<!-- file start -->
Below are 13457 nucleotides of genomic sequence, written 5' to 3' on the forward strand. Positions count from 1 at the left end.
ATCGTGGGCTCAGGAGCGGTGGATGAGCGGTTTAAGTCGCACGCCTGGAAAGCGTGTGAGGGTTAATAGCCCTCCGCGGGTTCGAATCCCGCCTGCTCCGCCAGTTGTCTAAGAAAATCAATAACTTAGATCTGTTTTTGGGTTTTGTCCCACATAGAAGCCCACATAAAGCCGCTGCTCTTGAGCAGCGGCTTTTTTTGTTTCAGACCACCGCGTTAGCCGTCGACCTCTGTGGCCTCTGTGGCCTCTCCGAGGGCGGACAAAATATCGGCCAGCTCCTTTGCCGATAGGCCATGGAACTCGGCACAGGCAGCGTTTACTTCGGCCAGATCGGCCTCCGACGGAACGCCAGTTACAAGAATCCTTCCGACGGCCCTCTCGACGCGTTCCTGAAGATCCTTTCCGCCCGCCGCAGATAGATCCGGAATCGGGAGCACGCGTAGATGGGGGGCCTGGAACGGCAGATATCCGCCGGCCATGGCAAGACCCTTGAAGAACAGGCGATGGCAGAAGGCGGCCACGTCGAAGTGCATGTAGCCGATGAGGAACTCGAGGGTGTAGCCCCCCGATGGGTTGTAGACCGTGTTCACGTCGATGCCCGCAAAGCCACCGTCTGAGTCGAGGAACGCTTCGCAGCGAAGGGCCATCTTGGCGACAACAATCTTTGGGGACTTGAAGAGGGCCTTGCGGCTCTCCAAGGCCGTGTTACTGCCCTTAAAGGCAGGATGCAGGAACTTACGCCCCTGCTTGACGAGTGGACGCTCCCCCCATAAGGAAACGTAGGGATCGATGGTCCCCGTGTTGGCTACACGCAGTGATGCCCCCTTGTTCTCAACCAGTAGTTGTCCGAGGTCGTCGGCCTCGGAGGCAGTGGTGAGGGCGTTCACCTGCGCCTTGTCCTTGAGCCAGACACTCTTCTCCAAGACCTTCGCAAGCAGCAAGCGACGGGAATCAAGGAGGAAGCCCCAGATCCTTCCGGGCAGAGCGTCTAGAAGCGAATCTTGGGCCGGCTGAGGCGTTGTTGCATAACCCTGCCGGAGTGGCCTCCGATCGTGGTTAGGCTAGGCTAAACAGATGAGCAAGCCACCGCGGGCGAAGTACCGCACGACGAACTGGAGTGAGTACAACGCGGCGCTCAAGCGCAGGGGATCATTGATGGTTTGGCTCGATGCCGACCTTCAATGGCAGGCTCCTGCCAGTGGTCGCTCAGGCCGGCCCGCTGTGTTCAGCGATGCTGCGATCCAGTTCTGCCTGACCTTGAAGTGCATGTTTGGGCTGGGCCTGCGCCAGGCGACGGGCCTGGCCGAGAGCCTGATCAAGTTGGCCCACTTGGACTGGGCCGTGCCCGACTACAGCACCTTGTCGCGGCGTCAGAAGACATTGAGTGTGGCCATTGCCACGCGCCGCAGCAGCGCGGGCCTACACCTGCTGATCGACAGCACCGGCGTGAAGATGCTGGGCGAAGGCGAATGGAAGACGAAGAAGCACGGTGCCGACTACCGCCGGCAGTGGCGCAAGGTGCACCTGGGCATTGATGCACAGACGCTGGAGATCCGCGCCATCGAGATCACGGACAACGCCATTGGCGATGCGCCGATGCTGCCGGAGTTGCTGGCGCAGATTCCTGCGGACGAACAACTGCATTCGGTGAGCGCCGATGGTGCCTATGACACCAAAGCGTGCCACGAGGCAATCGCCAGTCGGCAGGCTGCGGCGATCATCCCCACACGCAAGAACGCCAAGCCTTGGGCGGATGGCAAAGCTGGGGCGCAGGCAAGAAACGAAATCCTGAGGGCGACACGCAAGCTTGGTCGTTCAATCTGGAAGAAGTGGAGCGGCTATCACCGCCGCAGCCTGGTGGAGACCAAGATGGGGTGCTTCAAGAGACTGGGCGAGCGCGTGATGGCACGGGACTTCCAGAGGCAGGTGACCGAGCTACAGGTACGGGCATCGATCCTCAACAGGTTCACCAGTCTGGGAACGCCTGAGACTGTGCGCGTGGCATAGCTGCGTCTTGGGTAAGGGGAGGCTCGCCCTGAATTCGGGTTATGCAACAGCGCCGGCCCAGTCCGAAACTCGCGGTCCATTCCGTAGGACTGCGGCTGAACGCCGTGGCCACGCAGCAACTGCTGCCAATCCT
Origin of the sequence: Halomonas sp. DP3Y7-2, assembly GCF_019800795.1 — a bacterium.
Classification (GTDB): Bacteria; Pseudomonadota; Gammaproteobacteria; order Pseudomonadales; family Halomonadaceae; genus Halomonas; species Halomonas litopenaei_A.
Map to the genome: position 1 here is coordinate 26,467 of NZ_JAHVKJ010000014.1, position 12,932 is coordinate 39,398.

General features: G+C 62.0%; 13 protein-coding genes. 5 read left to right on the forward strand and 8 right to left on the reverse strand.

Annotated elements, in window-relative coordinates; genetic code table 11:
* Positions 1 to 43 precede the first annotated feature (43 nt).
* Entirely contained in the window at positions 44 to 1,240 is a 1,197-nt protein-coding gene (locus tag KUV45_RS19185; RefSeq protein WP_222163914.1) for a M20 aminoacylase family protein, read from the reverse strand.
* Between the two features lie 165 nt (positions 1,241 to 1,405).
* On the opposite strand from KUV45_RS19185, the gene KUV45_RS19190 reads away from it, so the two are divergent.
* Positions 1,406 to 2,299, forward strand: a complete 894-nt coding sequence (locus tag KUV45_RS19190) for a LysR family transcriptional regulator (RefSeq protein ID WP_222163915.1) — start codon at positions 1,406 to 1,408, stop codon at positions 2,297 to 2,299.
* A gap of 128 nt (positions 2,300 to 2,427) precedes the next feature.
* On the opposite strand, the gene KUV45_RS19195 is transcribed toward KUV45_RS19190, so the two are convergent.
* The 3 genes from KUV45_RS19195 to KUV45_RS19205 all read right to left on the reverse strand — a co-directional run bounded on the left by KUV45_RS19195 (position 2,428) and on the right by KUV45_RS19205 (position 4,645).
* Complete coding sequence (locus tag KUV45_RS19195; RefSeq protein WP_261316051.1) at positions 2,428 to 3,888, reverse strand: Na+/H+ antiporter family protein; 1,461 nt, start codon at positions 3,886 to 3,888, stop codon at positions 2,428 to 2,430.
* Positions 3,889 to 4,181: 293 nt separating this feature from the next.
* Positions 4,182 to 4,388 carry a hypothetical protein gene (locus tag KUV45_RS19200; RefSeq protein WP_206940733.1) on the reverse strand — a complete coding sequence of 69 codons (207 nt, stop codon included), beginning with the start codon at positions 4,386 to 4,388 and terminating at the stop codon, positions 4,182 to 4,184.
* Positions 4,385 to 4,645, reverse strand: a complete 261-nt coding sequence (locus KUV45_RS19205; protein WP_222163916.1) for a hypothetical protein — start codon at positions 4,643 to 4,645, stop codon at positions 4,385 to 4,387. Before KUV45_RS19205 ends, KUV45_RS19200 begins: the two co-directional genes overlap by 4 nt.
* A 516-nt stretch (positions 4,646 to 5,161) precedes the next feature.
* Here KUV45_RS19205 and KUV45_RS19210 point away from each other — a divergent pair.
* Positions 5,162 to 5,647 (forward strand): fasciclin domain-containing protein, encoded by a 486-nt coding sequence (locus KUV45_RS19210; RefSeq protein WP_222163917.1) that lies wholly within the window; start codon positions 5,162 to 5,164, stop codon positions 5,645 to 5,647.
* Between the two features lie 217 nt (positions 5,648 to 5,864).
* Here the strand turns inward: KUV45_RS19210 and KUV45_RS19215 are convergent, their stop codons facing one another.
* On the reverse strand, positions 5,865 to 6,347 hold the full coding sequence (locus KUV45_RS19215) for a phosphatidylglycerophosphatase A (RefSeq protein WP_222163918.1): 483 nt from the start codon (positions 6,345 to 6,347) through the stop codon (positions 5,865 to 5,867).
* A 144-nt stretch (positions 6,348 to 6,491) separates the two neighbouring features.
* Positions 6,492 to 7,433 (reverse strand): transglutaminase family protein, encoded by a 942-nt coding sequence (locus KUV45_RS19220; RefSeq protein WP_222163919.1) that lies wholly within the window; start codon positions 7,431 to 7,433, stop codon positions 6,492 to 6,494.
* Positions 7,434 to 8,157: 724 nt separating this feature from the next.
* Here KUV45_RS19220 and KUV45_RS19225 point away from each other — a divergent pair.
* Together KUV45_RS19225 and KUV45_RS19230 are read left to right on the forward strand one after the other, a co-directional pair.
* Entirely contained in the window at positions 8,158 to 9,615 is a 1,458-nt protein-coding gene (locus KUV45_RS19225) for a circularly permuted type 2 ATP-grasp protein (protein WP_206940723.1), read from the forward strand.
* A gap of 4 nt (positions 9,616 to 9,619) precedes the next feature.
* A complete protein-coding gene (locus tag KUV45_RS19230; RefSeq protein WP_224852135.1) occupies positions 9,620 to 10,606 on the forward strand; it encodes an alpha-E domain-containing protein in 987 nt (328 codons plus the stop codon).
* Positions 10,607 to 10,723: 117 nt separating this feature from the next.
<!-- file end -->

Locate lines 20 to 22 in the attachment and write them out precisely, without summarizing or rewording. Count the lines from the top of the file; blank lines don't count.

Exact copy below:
* A 516-nt stretch (positions 4,646 to 5,161) precedes the next feature.
* Here KUV45_RS19205 and KUV45_RS19210 point away from each other — a divergent pair.
* Positions 5,162 to 5,647 (forward strand): fasciclin domain-containing protein, encoded by a 486-nt coding sequence (locus KUV45_RS19210; RefSeq protein WP_222163917.1) that lies wholly within the window; start codon positions 5,162 to 5,164, stop codon positions 5,645 to 5,647.